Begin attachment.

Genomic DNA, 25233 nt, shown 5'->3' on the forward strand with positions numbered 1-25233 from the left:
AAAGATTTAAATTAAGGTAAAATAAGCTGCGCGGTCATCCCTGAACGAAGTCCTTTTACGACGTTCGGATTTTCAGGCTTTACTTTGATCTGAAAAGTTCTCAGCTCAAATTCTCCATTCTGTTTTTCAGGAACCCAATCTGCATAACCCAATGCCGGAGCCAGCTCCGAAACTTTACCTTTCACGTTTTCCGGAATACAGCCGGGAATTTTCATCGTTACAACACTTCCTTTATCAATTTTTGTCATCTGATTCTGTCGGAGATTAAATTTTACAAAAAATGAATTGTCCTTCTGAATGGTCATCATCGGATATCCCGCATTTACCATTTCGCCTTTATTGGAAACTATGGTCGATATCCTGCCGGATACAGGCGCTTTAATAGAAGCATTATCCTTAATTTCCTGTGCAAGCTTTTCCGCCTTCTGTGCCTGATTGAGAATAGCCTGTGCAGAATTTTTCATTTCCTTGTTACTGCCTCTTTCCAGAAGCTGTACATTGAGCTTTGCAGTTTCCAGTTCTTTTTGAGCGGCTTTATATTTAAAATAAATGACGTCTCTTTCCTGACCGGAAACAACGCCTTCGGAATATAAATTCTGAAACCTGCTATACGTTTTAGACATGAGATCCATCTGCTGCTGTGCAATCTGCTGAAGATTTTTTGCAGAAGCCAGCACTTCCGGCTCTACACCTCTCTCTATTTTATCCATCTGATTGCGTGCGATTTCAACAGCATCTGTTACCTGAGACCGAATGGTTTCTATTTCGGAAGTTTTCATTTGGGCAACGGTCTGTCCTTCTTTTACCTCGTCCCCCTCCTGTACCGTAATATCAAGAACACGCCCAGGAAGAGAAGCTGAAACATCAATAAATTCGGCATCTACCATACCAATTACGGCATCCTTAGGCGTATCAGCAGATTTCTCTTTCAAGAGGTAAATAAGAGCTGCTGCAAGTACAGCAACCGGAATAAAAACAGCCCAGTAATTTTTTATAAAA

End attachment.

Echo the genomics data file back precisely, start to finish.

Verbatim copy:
Genomic DNA, 25233 nt, shown 5'->3' on the forward strand with positions numbered 1-25233 from the left:
AAAGATTTAAATTAAGGTAAAATAAGCTGCGCGGTCATCCCTGAACGAAGTCCTTTTACGACGTTCGGATTTTCAGGCTTTACTTTGATCTGAAAAGTTCTCAGCTCAAATTCTCCATTCTGTTTTTCAGGAACCCAATCTGCATAACCCAATGCCGGAGCCAGCTCCGAAACTTTACCTTTCACGTTTTCCGGAATACAGCCGGGAATTTTCATCGTTACAACACTTCCTTTATCAATTTTTGTCATCTGATTCTGTCGGAGATTAAATTTTACAAAAAATGAATTGTCCTTCTGAATGGTCATCATCGGATATCCCGCATTTACCATTTCGCCTTTATTGGAAACTATGGTCGATATCCTGCCGGATACAGGCGCTTTAATAGAAGCATTATCCTTAATTTCCTGTGCAAGCTTTTCCGCCTTCTGTGCCTGATTGAGAATAGCCTGTGCAGAATTTTTCATTTCCTTGTTACTGCCTCTTTCCAGAAGCTGTACATTGAGCTTTGCAGTTTCCAGTTCTTTTTGAGCGGCTTTATATTTAAAATAAATGACGTCTCTTTCCTGACCGGAAACAACGCCTTCGGAATATAAATTCTGAAACCTGCTATACGTTTTAGACATGAGATCCATCTGCTGCTGTGCAATCTGCTGAAGATTTTTTGCAGAAGCCAGCACTTCCGGCTCTACACCTCTCTCTATTTTATCCATCTGATTGCGTGCGATTTCAACAGCATCTGTTACCTGAGACCGAATGGTTTCTATTTCGGAAGTTTTCATTTGGGCAACGGTCTGTCCTTCTTTTACCTCGTCCCCCTCCTGTACCGTAATATCAAGAACACGCCCAGGAAGAGAAGCTGAAACATCAATAAATTCGGCATCTACCATACCAATTACGGCATCCTTAGGCGTATCAGCAGATTTCTCTTTCAAGAGGTAAATAAGAGCTGCTGCAAGTACAGCAACCGGAATAAAAACAGCCCAGTAATTTTTTATAAAA